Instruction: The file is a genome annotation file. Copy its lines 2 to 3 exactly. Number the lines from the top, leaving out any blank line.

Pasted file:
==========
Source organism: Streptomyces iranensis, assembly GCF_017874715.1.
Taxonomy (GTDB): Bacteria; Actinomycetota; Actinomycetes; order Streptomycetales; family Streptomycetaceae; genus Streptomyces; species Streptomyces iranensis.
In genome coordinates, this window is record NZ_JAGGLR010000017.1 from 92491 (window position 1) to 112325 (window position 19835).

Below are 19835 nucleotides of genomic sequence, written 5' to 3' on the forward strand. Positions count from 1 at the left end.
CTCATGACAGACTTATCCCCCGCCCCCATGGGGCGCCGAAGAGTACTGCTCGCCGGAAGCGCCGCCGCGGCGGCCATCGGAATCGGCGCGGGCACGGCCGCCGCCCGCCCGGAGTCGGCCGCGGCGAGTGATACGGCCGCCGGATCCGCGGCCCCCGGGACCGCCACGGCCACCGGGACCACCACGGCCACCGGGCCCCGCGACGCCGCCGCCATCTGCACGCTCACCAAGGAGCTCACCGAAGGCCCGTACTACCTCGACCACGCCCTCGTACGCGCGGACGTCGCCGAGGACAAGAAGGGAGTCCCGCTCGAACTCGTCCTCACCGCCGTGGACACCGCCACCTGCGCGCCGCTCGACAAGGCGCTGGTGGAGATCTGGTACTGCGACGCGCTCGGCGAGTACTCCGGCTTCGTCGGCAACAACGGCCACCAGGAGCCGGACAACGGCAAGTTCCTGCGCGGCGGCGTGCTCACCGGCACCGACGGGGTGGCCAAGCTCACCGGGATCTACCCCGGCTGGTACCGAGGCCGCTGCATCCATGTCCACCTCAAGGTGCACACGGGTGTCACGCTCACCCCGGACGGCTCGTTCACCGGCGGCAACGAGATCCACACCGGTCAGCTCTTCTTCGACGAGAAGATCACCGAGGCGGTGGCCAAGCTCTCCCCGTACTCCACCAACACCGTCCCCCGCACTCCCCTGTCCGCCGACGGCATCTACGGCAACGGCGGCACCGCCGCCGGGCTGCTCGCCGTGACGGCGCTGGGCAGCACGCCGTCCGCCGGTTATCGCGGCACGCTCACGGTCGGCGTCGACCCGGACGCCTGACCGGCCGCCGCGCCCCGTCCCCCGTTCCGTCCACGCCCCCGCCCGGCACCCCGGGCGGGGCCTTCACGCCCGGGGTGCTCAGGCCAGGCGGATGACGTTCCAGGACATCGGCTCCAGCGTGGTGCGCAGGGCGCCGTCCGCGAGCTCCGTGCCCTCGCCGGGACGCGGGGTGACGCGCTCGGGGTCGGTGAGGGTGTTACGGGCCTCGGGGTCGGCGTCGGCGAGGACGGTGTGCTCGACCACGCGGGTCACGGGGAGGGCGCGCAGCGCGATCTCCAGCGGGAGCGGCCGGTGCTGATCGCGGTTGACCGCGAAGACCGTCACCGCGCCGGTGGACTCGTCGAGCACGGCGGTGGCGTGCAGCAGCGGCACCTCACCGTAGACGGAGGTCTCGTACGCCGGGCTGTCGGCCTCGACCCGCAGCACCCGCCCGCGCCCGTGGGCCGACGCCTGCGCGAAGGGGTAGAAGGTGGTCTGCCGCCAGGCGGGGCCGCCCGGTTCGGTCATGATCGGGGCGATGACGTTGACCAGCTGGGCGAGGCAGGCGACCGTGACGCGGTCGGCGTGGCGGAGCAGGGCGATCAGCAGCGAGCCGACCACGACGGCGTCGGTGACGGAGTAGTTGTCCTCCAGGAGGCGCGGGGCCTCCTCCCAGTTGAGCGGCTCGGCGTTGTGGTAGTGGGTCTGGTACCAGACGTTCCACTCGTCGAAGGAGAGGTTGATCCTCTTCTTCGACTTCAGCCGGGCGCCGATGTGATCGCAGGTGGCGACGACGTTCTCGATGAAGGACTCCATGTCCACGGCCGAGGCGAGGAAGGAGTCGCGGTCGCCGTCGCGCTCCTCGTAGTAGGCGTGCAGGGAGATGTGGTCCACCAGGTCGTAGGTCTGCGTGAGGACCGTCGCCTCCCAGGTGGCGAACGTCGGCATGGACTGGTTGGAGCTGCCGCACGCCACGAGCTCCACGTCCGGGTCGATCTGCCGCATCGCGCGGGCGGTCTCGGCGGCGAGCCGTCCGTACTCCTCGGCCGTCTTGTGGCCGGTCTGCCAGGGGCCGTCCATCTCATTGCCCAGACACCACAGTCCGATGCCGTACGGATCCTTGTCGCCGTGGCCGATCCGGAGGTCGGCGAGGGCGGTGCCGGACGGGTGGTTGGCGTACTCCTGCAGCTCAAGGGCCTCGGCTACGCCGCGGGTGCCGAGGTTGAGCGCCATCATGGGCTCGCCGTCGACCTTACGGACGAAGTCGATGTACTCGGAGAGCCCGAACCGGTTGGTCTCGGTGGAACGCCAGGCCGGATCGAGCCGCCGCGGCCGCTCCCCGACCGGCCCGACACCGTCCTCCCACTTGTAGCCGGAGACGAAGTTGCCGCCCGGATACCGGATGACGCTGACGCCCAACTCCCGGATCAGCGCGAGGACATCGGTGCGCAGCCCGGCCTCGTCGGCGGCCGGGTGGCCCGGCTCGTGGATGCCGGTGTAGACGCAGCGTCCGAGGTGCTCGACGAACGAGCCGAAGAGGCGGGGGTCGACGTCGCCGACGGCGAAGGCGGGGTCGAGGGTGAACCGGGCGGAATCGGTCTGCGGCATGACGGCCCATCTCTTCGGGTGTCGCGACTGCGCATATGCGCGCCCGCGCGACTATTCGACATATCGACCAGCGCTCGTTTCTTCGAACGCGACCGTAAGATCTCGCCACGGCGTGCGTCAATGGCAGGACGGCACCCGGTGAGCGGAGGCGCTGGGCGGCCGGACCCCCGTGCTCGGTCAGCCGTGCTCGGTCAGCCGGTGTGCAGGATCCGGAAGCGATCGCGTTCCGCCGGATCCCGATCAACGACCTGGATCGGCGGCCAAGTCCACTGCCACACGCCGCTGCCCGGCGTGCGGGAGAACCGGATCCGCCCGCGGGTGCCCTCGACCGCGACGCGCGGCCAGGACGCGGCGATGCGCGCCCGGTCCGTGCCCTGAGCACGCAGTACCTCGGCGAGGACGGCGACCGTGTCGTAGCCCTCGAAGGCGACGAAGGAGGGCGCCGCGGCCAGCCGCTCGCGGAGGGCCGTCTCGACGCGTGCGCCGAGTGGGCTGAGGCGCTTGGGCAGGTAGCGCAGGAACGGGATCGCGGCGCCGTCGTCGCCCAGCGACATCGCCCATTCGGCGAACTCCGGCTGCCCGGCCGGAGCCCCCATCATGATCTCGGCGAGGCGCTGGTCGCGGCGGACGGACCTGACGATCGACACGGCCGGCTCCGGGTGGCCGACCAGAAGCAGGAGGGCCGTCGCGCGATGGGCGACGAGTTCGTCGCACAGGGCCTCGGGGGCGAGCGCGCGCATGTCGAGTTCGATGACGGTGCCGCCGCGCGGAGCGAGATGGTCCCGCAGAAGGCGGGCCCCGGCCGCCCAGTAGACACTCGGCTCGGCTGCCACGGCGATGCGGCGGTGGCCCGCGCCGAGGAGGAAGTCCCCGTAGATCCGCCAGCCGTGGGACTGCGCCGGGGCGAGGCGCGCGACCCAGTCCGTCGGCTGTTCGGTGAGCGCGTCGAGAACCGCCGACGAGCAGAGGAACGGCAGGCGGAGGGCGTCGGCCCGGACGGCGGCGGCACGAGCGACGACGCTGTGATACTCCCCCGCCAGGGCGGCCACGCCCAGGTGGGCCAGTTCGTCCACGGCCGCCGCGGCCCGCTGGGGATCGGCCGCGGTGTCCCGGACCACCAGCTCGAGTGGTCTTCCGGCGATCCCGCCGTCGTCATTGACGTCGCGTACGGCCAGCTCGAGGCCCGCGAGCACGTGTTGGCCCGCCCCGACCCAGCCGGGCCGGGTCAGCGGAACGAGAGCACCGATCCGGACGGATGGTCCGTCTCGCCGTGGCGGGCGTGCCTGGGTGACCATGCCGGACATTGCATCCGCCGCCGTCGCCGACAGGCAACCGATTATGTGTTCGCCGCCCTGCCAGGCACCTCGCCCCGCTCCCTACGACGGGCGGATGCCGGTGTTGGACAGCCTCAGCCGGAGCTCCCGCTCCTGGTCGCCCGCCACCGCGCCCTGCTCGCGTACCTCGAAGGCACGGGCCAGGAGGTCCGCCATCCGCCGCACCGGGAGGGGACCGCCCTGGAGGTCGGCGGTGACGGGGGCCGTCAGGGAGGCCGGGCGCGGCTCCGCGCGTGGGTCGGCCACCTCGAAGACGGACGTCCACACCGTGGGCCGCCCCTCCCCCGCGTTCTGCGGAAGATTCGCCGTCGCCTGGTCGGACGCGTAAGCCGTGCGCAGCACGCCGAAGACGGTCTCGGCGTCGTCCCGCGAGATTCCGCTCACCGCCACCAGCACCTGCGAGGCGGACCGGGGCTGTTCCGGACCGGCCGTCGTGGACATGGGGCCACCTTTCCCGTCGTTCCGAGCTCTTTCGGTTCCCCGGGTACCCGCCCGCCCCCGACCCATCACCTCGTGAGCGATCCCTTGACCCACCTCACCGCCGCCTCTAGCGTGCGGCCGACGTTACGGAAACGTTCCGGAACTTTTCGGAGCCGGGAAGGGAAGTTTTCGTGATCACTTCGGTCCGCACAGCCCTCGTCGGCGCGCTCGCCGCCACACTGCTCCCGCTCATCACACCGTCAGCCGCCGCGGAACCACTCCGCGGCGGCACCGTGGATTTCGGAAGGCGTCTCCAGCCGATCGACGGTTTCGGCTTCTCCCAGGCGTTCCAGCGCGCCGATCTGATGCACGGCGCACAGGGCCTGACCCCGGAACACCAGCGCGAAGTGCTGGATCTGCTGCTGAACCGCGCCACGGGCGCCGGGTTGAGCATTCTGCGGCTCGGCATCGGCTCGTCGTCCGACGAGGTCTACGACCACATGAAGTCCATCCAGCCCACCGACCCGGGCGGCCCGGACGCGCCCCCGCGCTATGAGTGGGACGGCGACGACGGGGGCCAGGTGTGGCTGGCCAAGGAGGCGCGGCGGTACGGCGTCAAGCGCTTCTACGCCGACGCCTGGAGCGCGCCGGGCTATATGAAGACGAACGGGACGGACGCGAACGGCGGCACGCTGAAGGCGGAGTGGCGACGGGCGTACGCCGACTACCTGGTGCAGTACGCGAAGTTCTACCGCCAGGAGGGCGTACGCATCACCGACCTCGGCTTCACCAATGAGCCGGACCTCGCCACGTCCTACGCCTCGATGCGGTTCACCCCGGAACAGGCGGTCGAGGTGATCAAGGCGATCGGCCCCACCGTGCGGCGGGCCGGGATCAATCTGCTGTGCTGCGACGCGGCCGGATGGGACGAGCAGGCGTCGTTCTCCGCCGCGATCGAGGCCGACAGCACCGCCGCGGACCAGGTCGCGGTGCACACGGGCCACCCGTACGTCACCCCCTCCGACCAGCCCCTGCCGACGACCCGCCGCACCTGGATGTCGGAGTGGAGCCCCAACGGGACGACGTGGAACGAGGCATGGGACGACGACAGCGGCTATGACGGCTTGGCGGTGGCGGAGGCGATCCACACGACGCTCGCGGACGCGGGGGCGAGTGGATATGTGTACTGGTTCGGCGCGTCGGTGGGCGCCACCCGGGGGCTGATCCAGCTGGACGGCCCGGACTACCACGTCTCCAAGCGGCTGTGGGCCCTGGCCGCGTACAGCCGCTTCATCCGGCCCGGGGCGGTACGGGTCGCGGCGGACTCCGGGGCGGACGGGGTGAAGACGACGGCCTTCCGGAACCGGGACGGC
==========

Taxonomy (GTDB): Bacteria; Actinomycetota; Actinomycetes; order Streptomycetales; family Streptomycetaceae; genus Streptomyces; species Streptomyces iranensis.
In genome coordinates, this window is record NZ_JAGGLR010000017.1 from 92491 (window position 1) to 112325 (window position 19835).